First of all, an 'over the top swing' is referring to the downswing path the golf club travels on. That path is 'over the top' of the correct swing plane or path that the club should be swinging down. This path causes the club to come into the golf ball from too steep of an angle on the downswing and often results in pulls and/or slices.
Here are a few tips on how to go about fixing this issue. Assuming you have made a good backswing and are in a good position at the top of the swing, then you want to simply swing the club down the same path or plane on the downswing. Golfers who come over the top are essentially creating a loop in their swing and the club will be forced to swing to the left of the target just after impact either causing a pull or a slice depending on how open or closed the club face is.
Simply focusing on swinging the club down the same path that you swung it up on in the backswing can help. Another tip is to try and keep your back facing your target a little longer on your downswing. You want to feel that your arms are swinging the club down but the upper body stays pretty stable as this is happening in the first part of the downswing. Golfers who move their upper body or their shoulders incorrectly from the top of the golf swing end up re-routing their club and can swing over the top.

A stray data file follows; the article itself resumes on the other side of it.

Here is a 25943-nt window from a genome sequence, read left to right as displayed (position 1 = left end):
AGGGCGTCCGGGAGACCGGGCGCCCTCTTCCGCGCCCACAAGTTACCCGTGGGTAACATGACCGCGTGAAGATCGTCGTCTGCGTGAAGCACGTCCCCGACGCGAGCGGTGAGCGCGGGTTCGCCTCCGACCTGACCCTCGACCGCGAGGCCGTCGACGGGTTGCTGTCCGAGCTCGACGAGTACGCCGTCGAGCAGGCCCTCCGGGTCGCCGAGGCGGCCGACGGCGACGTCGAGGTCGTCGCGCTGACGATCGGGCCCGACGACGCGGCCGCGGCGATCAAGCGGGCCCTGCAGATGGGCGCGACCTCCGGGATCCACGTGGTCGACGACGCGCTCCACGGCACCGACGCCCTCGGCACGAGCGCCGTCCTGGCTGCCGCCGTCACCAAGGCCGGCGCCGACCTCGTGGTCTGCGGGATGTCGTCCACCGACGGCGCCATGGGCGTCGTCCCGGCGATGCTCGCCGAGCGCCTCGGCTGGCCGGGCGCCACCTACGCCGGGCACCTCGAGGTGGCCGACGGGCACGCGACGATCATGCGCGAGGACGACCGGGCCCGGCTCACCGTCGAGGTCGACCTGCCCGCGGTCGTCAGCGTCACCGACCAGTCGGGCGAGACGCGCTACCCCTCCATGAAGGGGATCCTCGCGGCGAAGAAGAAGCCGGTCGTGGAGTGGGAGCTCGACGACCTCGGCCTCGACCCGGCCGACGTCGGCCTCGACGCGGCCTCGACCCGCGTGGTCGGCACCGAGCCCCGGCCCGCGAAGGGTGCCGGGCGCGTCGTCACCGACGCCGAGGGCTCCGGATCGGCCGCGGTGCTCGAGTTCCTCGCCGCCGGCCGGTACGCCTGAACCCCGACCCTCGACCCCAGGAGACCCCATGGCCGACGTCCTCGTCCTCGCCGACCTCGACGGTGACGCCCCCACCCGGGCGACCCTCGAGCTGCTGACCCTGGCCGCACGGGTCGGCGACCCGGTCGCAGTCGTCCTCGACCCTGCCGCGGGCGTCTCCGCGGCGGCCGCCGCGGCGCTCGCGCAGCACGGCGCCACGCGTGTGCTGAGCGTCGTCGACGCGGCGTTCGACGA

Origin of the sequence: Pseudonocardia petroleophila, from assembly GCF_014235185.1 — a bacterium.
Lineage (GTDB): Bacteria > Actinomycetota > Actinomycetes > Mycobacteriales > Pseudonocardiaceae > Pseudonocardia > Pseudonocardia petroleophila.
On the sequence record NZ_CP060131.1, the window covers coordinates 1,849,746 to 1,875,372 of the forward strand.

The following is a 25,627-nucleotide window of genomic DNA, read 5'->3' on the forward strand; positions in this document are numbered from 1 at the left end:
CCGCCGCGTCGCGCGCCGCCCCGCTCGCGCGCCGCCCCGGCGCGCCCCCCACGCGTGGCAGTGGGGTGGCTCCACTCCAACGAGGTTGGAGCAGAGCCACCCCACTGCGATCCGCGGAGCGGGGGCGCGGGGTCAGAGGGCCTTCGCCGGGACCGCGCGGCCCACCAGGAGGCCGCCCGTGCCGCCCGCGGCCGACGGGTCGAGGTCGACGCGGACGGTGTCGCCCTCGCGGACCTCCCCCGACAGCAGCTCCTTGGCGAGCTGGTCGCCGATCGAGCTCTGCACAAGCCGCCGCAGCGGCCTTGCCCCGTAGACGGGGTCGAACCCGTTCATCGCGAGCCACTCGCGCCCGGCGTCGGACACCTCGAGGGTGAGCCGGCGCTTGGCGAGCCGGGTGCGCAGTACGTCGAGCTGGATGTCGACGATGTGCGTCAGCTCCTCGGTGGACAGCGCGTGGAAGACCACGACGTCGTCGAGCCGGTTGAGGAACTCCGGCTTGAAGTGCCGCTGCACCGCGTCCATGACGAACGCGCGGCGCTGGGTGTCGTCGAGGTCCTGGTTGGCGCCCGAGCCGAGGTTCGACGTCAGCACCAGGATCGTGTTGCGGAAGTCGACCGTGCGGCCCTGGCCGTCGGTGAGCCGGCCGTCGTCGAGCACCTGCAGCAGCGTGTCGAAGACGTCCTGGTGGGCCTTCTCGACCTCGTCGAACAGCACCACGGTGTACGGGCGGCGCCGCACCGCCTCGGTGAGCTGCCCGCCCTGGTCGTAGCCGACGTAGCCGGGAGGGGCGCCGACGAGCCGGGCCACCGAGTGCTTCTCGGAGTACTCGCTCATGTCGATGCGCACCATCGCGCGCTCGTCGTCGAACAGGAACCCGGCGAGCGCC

As you start the downswing, you need to feel that the club is swinging more from the inside and on a better path. This way, the club will travel on a good path and you'll be able to deliver the club through impact correctly resulting in straighter golf shots.